However, if you’re looking to build a business out of your blog or make money blogging, I would highly recommend some of the paid (yet still very affordable) options that I’m going to cover below. If you're on the fence about whether to use a free or paid hosting provider to get started... here’s why you should consider (an affordable) paid hosting provider:
Clueless, confused, and confounded with choices, we had no idea how to start a blog or how to be a blogger. When should we start? How do we register a domain name? What is hosting? Which blogging platform should we use? How do we choose a template? What is a plugin? What should we write about? Heck, we could hardly spell HTML, let alone build a blog!
Hi, thanks for this very helpful post! Is it possible to register a domain even if you don’t plan on using it immediately? Basically just ensuring that you get the domain name that you want (if possible). Also, if I’m planning to blog on varying topics what would you recommend to do as far as a name? Do you think it’s imperative that the name coincides with the topic? I only ask because I’ve seen fashion/beauty blogs where their names have nothing to do with fashion or beauty. I’m sooo stuck on the name I can’t move to the next steps! Ugh!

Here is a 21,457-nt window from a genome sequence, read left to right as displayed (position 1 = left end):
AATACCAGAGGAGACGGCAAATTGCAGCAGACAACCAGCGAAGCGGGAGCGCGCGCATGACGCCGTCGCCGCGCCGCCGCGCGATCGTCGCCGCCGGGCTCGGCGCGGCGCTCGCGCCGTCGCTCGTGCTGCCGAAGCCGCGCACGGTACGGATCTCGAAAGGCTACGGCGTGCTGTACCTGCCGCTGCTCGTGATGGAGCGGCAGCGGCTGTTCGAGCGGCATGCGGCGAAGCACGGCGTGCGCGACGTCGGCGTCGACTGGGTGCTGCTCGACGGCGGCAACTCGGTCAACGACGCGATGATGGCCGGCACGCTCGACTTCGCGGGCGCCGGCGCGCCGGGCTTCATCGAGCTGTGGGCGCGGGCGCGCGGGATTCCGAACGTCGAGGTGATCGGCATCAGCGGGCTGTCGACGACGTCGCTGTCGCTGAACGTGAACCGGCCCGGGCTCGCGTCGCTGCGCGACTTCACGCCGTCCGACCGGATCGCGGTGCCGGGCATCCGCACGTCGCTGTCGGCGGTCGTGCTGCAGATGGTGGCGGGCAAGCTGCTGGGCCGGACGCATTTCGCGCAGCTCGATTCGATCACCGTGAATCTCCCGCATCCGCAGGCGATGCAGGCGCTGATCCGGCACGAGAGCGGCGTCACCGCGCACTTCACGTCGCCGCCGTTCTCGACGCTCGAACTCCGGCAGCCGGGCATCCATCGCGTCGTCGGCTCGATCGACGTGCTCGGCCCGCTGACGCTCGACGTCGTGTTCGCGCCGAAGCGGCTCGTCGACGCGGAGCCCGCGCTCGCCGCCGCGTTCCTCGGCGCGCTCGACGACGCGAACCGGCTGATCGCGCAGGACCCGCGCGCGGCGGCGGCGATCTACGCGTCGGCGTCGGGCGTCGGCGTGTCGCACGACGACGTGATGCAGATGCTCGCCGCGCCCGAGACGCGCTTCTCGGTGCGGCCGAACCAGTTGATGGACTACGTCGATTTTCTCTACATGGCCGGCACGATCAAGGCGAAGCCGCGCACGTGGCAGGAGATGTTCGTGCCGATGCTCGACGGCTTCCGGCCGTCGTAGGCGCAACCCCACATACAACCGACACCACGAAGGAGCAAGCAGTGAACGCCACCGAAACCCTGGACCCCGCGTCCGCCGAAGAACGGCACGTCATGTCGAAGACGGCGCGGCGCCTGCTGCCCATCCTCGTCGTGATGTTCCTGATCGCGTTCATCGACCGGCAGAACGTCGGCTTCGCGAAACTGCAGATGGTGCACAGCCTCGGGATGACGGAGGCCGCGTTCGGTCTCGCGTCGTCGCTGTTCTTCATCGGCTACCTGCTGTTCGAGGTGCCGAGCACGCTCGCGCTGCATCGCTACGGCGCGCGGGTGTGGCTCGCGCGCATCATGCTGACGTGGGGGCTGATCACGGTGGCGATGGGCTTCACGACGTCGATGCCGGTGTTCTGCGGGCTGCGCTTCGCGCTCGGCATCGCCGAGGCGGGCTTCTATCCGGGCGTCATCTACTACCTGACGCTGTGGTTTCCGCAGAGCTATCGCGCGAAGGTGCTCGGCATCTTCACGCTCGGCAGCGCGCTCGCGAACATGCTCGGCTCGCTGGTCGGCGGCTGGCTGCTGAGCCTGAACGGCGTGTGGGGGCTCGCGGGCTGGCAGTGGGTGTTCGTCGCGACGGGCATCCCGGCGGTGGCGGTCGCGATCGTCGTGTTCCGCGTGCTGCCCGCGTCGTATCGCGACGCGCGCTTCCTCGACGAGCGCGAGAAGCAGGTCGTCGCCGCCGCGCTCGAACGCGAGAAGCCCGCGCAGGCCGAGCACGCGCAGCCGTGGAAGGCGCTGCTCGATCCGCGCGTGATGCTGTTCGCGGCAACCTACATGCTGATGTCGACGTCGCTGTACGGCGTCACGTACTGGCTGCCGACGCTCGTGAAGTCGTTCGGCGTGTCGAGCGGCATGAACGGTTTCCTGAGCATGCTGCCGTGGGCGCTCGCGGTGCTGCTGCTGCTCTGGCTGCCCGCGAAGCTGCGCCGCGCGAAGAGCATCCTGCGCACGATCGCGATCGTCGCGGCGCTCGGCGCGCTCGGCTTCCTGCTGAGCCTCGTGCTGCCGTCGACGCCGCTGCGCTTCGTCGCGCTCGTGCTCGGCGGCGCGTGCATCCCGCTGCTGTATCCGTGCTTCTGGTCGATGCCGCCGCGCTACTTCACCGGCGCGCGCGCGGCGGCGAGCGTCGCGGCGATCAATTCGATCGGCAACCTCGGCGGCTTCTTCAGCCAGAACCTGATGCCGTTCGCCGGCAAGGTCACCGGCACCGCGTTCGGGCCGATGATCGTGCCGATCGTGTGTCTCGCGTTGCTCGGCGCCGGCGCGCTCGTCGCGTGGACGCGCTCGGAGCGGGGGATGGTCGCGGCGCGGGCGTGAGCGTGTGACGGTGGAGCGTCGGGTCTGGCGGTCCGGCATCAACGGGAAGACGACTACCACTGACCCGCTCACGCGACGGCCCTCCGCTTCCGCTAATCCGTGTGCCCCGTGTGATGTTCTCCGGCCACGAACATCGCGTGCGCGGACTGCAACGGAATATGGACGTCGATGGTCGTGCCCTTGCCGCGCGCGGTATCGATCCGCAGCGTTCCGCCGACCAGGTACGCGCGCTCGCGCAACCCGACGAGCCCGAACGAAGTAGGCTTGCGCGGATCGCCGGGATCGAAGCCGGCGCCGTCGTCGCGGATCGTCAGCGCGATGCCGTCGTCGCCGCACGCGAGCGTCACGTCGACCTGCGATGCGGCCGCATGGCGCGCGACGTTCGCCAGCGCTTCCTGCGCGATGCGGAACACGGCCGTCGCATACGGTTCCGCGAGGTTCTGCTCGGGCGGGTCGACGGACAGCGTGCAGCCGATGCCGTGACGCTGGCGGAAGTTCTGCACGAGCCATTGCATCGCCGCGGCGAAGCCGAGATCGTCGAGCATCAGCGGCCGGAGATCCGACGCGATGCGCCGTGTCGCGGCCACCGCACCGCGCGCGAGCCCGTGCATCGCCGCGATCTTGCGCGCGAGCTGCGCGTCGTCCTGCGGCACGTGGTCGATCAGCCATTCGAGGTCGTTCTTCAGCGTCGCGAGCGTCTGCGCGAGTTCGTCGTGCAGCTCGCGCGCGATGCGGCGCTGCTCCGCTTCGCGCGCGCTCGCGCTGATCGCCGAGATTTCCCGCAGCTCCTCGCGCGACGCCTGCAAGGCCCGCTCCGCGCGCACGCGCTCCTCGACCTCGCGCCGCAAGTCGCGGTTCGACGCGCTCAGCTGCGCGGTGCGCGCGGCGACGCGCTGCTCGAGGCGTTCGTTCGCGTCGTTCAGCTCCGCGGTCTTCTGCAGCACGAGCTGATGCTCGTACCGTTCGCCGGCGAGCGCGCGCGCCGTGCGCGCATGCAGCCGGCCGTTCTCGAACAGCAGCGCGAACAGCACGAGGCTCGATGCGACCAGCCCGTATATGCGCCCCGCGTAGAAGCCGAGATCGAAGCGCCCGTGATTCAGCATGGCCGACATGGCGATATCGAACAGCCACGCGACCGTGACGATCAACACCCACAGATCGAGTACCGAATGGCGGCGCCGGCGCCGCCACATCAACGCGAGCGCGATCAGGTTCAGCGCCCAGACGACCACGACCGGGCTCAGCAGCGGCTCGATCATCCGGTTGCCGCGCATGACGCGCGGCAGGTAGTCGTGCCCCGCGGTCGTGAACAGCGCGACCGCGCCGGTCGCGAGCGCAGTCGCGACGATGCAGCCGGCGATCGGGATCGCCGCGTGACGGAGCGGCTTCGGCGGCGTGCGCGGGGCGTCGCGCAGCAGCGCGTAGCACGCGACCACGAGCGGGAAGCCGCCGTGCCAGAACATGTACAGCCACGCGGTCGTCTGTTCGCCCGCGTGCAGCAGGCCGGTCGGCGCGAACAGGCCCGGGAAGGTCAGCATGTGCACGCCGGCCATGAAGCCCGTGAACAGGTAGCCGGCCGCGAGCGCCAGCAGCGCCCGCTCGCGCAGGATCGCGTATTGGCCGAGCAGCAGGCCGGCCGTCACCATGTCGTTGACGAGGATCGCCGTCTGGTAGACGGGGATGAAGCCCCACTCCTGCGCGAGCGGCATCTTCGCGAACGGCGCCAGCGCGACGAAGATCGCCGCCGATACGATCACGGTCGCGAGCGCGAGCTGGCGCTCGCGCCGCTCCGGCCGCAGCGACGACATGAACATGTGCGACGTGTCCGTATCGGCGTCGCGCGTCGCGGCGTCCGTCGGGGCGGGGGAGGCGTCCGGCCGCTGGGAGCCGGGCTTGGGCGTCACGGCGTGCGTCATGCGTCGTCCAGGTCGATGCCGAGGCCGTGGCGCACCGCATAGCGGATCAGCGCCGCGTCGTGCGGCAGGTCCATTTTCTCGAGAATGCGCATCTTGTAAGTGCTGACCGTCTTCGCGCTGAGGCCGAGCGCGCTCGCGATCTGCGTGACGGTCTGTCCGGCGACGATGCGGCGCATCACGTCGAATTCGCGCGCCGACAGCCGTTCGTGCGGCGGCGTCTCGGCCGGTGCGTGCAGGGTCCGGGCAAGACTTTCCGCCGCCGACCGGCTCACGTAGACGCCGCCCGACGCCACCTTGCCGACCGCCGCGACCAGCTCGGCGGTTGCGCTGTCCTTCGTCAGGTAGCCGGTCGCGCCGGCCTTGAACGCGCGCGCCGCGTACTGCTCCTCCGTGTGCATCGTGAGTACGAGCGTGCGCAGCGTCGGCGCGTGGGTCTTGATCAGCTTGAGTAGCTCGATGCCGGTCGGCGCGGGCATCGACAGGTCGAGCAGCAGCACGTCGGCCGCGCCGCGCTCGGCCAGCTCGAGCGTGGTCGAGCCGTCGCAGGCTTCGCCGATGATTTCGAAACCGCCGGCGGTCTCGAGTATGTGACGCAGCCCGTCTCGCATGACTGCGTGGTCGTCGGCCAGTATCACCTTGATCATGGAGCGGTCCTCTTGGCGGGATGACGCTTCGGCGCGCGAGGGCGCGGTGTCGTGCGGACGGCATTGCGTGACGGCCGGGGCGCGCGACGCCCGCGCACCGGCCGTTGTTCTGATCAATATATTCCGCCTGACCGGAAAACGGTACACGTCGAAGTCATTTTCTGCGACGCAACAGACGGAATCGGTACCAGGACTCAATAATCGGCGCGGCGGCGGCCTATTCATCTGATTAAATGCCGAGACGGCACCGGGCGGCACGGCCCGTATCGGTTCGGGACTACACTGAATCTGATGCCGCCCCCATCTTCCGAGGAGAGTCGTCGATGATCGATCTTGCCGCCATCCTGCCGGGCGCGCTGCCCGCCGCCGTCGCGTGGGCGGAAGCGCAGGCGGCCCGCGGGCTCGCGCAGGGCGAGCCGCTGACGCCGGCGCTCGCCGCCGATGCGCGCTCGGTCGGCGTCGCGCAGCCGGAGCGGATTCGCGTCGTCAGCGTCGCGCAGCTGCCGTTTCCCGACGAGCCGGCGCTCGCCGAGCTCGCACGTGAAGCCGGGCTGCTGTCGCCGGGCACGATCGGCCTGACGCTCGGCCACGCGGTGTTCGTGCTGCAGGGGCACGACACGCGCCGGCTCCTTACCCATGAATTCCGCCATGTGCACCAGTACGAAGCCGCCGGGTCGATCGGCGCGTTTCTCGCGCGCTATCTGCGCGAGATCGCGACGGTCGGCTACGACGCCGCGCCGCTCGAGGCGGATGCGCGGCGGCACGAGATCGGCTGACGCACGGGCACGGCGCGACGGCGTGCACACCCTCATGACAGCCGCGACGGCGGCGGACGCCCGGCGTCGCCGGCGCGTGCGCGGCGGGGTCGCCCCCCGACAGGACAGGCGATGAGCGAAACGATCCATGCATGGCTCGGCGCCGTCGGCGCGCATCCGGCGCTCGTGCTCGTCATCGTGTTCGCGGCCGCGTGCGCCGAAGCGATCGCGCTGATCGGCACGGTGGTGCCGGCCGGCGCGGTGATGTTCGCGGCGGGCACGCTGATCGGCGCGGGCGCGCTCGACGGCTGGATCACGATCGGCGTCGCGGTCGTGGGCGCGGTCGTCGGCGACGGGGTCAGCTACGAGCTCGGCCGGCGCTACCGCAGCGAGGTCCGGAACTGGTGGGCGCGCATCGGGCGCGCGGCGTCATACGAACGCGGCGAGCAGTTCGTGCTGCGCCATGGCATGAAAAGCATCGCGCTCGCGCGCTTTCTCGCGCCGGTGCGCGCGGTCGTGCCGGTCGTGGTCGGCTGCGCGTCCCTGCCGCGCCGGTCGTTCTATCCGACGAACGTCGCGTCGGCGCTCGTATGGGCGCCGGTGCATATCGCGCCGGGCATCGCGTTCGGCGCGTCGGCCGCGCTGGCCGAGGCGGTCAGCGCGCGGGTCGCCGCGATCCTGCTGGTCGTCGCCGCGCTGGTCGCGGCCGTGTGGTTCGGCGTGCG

Design isn’t about crazy colors, multiple fonts, and tons of images and videos. It’s about making the experience of your reader as enjoyable as possible. That’s why the first thing you should think about when it comes to transitioning from the basics of learning how to start a blog over to perfecting your design, isn’t what you can add. But what you can take away.
If you're serious about succeeding with your blog, you need to build useful anchor content. It needs to be engaging, keyword centric, insightful, unique and well written. Don't write your content for search engines. Rather, write your content for humans while also paying homage to search engines and what they want. Simply put, it's a skill that develops over time with practice. It's also important to regularly publish your content on a weekly basis.